For those who’ve been 3D printing for any size of time, the probabilities are you’ve encountered the dreaded elephant’s foot downside. Simply in case you don’t know what that’s, it’s when the decrease layers of your print bulge out. For just about any 3D-printed object, this seems untidy. For something with screw holes or different mechanical connections it’s a major problem, needing both some critical post-processing to get issues becoming correctly or, extra probably, a second try within the hope the print will come out correctly this time. The issue is, it isn’t prone to come out correctly until you repair the problems that precipitated the issue the first time.
So What Causes Elephant’s Foot?
Elephant’s foot occurs when the underside layers of the print are squeezed underneath the layers above, and relieve the strain by flowing out to the perimeters. This could occur for a few causes. The commonest is that if your mattress isn’t appropriately levelled and the nozzle is just too near it. The primary layer will normally unfold out a bit, then the following layers might be compelled down on high, re-melting and spreading the underside ones. Finally the squashing course of creates sufficient slack within the system to even issues out, and regular printing resumes, however by that point you will have the dreaded impact.
One other frequent trigger is your print merely settling underneath its personal weight. No, 3D prints aren’t normally very heavy, but when the decrease layers are nonetheless semi-molten it doesn’t take a lot pressure to unfold them out. In case your print mattress temperature is about too excessive, or the nozzle cooling fan is just too sluggish, the decrease layers can keep smooth for a surprisingly very long time – lengthy sufficient for the load of subsequent layers to squash them.
Over-extrusion can even trigger elephant’s foot. In case your mattress’s levelled and there’s sufficient cooling, however you’re nonetheless getting elephant’s foot, your printer may merely be squeezing a lot plastic out the nozzle that a few of it has to go sideways.
How Can You Repair It?
For those who’re affected by this annoying downside, the very first thing to do is examine that your mattress is correctly levelled. A sheet of regular printer paper ought to match between the mattress and nozzle with solely slight resistance. If the paper binds or tears whenever you attempt to transfer it round, the mattress is just too excessive and the nozzle goes to be ploughing via the earlier layer of filament, spreading it out.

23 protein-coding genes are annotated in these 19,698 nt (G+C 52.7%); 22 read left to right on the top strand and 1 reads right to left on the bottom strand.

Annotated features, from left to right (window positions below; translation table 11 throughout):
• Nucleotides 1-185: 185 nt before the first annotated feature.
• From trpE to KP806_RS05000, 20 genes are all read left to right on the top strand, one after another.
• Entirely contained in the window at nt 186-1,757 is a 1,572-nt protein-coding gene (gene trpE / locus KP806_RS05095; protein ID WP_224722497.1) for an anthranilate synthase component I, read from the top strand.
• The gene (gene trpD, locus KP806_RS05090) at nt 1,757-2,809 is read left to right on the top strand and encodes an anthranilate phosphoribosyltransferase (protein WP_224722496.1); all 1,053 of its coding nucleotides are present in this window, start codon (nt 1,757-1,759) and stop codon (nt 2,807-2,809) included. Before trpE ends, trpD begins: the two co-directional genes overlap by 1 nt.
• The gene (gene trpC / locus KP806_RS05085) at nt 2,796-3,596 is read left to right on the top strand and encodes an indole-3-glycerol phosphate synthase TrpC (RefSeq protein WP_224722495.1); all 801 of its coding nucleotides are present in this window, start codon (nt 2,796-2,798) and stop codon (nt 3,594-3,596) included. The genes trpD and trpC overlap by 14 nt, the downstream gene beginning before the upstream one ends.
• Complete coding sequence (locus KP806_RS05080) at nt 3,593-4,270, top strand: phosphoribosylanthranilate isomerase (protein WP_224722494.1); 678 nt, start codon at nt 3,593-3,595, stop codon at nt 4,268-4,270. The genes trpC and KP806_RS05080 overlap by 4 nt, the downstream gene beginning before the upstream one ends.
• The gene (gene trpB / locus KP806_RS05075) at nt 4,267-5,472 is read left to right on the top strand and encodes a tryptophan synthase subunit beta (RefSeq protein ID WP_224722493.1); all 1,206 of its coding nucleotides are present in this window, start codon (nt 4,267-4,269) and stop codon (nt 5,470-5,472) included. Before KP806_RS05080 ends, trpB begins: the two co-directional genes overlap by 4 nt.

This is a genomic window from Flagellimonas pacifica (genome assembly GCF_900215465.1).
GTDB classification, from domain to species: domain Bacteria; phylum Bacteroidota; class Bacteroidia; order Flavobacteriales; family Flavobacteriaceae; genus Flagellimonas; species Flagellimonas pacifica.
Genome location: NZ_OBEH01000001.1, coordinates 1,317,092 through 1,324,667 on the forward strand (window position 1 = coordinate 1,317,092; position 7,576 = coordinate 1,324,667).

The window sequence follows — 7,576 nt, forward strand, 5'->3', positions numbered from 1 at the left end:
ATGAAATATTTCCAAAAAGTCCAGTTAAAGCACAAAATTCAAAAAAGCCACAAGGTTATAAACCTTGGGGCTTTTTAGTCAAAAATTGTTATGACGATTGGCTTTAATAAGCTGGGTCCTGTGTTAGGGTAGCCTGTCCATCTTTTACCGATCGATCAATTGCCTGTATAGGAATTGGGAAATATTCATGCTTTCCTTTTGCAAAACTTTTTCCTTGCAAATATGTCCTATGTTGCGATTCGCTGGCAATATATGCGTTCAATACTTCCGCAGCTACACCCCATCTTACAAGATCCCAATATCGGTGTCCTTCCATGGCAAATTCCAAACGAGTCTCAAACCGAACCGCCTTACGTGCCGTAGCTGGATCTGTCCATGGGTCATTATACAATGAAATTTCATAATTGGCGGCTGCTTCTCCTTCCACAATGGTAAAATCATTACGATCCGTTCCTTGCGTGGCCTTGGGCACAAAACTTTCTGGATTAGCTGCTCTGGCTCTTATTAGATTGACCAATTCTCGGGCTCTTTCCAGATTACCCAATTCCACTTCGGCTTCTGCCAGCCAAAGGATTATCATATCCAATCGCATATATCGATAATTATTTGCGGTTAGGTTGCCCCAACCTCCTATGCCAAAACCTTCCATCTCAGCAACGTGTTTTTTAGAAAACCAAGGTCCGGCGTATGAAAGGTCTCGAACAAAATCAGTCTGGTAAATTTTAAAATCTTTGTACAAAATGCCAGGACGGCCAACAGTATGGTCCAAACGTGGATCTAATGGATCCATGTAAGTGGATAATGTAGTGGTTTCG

For those who’re certain the mattress is correctly levelled however the issue remains to be occurring, it’s time to take a look at your mattress temperature. For a very long time I simply lazily left the Ender 3’s mattress on the default 50°C Cura likes, but it surely seems you’ll be able to drop it to 35° with no main impact on adhesion, and that can let the decrease layers cool extra shortly.
You too can strive tweaking your fan velocity. By default, Cura doesn’t activate the print head fan till the fourth layer. Particularly mixed with a excessive mattress temperature, that may give the bottom of your print lots time to begin spreading out. For those who look within the Cooling part of Cura’s menu you’ll be able to modify the settings. Strive setting its preliminary velocity to 25% or 50%, as a substitute of 0, and see if that helps.
Lastly, in case your prints are nonetheless popping out with a touch of pachyderm’s paws on the backside, go into your 3D printer’s settings and switch the extrusion fee down a few notches. Mess around with that and search for a velocity that solves elephant’s foot on the backside with out inflicting under-extrusion points additional up the print.
The elephant’s foot downside is annoying, particularly in the event you’re 3D printing parts that depend on dimensional accuracy. It’s positively fixable, although. Like most 3D printer points it simply comes right down to figuring out what settings to fiddle with.